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It would be quite easy to simply say that Acronis True Image 2017 New Generation is the best backup program; It’s the fastest all-around imaging program we’ve tested, it’s dead reliable, and it sports every imaginable option. But backup in the real world isn’t about feature sets. While we love True Image in the enterprise or SMB venues, its heavy system footprint and cornucopia of options are likely a wee bit much for the home user.
True Image 2017 has an attractive interface that’s relatively easy to use—once you’re familiar with it. It’s light years better than it was before a re-design several years ago, but there are still little oddities, such as thin scroll bars with light-colored sliders on a dark background (the exact opposite of the Windows standard) that require more cognitive effort than they should.
Design oddities or no, True Image 2017 is a titan when it comes to features. In addition to imaging your system, whole disks, partitions, and groups of files, there’s a boot-time startup recovery option and an optional hidden partition for images. There’s every conceivable backup option: incremental, differential, super flexible scheduling, pre/post operation commands, email notifications, just to name a few. There’s also a one-way (mirroring) function for syncing a folder to a destination, as well as client apps for your mobile devices to keep those backed up.
Those are just the features in the Essential version, which costs $50. The $40-yearly Plus version offers 50GB of online storage as well as backup of your Facebook page, phone support, and updates. The $100-yearly Premium version ups that to 1TB of online storage plus Active Protection, which checks images and the program itself to see if anything has been altered, to fend off ransomware. Those prices reflect that fact that the Plus and Premium versions are true subscription software—only the restore functions are available if you don’t re-up. $30 will buy you the local backup features in perpetuity.
The Premium version also features Asign (not a misspelling), which signs your backups for authentication and stores the record with Blockchain, an online service and repository for digital assets. (Note that blockchain, or block chains, also refers to the technology/methodology employed—the company simply uses the name.)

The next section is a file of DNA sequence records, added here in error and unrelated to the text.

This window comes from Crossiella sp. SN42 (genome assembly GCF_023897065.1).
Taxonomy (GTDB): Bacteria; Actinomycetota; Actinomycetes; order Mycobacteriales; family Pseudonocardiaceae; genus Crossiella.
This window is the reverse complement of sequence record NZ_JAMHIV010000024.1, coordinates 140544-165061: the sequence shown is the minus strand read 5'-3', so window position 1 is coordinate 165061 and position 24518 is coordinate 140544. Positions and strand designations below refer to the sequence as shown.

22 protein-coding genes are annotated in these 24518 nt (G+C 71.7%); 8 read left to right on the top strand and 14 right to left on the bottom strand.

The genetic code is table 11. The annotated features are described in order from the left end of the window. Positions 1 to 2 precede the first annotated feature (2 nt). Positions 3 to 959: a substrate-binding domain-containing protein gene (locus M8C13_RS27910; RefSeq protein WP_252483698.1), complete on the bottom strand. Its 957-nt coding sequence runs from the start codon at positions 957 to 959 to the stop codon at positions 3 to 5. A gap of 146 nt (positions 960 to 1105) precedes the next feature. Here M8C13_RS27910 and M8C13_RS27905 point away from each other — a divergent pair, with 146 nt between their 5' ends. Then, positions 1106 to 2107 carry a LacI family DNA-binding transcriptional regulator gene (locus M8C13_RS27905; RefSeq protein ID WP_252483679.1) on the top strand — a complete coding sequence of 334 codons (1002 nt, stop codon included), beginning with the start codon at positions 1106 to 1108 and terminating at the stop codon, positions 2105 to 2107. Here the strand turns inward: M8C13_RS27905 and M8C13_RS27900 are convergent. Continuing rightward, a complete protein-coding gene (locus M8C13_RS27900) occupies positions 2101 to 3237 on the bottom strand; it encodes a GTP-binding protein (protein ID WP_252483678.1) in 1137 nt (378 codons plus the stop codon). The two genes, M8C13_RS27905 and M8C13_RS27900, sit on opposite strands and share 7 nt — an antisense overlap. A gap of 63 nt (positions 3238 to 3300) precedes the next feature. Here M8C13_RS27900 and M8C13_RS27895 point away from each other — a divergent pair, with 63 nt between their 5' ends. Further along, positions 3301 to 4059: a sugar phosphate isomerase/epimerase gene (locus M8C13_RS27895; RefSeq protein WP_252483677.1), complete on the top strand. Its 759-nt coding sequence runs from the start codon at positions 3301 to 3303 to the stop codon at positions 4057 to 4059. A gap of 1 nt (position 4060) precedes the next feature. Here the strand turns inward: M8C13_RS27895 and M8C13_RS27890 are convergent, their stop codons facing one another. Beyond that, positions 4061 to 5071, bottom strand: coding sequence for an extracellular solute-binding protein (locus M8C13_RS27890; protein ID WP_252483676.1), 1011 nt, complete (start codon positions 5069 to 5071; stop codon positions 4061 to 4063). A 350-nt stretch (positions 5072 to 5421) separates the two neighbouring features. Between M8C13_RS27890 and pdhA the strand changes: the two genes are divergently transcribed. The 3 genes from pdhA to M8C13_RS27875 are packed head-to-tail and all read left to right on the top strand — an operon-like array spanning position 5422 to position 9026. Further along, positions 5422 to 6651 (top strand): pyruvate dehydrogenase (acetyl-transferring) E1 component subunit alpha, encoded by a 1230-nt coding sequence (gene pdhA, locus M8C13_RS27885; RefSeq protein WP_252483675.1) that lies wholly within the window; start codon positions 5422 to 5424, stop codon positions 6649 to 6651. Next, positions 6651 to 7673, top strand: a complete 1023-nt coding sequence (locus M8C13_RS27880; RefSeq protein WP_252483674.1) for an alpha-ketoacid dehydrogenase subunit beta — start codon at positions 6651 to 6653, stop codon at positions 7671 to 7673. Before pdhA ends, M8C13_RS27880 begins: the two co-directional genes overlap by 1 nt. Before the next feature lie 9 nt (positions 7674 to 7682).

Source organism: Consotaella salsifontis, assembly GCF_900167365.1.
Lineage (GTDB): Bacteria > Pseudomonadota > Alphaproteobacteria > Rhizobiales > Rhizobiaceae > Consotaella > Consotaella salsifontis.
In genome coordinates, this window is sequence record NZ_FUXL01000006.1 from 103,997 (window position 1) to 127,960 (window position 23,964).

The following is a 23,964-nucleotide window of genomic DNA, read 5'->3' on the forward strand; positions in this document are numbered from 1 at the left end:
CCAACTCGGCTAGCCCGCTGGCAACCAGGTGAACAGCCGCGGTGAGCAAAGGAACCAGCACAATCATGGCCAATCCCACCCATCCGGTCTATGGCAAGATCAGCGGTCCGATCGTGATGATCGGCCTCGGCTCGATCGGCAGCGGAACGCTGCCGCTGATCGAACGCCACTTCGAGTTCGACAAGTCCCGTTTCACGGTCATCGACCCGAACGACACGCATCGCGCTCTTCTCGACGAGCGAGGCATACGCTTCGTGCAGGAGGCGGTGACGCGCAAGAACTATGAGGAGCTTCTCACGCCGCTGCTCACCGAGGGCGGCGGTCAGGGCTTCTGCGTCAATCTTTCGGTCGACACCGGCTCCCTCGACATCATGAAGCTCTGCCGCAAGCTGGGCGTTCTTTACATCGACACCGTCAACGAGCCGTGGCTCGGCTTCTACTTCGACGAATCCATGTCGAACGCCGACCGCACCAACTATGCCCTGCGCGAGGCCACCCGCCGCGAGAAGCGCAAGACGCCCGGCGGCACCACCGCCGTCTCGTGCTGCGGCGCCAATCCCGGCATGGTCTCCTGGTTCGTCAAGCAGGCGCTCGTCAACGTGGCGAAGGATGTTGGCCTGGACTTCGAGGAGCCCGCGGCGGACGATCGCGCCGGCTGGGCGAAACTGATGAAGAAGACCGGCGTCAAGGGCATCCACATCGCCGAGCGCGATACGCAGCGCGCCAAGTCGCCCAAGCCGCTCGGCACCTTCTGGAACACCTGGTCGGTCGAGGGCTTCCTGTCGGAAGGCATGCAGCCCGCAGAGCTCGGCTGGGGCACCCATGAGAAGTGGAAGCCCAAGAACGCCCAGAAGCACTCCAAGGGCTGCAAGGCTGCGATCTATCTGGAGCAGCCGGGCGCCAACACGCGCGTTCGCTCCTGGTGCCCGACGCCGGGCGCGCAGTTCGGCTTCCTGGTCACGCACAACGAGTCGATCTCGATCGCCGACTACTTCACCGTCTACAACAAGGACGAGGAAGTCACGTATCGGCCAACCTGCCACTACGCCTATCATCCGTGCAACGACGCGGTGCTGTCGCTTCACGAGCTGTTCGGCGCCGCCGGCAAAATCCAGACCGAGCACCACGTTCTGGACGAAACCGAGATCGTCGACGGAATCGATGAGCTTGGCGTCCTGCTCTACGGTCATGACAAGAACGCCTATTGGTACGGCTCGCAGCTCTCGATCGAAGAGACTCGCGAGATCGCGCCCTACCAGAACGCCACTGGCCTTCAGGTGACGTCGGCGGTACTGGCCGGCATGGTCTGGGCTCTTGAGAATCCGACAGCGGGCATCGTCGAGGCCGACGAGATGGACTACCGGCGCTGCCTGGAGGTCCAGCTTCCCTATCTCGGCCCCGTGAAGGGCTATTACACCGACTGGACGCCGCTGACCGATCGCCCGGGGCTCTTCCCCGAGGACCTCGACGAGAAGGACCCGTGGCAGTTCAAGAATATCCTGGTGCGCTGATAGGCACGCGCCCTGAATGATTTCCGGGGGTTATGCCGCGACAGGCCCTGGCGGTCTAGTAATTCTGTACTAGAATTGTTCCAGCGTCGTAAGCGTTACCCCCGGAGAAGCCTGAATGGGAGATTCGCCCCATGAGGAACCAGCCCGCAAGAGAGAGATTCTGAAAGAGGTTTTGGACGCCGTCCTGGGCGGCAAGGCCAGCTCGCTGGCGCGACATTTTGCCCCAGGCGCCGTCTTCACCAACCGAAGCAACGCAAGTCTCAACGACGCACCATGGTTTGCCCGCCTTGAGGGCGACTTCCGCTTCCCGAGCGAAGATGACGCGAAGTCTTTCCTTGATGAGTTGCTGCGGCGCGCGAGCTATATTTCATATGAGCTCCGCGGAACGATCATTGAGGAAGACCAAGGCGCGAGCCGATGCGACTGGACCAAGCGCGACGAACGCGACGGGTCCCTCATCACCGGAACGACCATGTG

All True Image versions provide bootable recovery media with the ability to restore to dissimilar hardware, i.e., not the same type of hardware that the backup was created on.
We run a number of backups and restores with every program we review and True Image aced all of them. It completed our timed small 115GB Windows system backup in less than four minutes, faster than most of the other programs (though several seconds slower than Aomei’s Backupper Standard). But it was twice as fast as Backupper when handling our 48GB mix of files and folders. CPU usage was quite heavy, about 75 percent, far greater than with most programs at their default settings. Speed isn’t a real concern for most users who tend to perform background or after-hours backups. But if you’re backing up a lot of stuff, or from a number of PCs, speed is definitely an asset, and one that True Image possesses in abundance.
On the other hand, True Image’s speed and hefty feature set come with a price: a whopping six processes running in the background by default. While any performance hit will largely be unnoticeable in a relatively modern, multi-core system, loading them noticeably lengthened our boot times. There’s a lot of stuff in the system tray as well. We’d very much like the ability to configure True Image to use less resources and keep a lower profile.
Acronis True Image 2017 excels in some key areas. It’s the fastest overall backup program we’ve tested by a bunch; has just about every feature you could wish for; and offers affordable online storage. And, if you live your computing life dangerously, the Plus and Premium versions offer additional security against ransom-ware. Given the heavy footprint and the expense, it’s best suited for power users, but overkill for pretty much everyone else.
Jon Jacobi is a musician, former x86/6800 programmer, and long-time computer enthusiast. He writes reviews on TVs, SSDs, dash cams, remote access software, Bluetooth speakers, and sundry other consumer-tech hardware and software.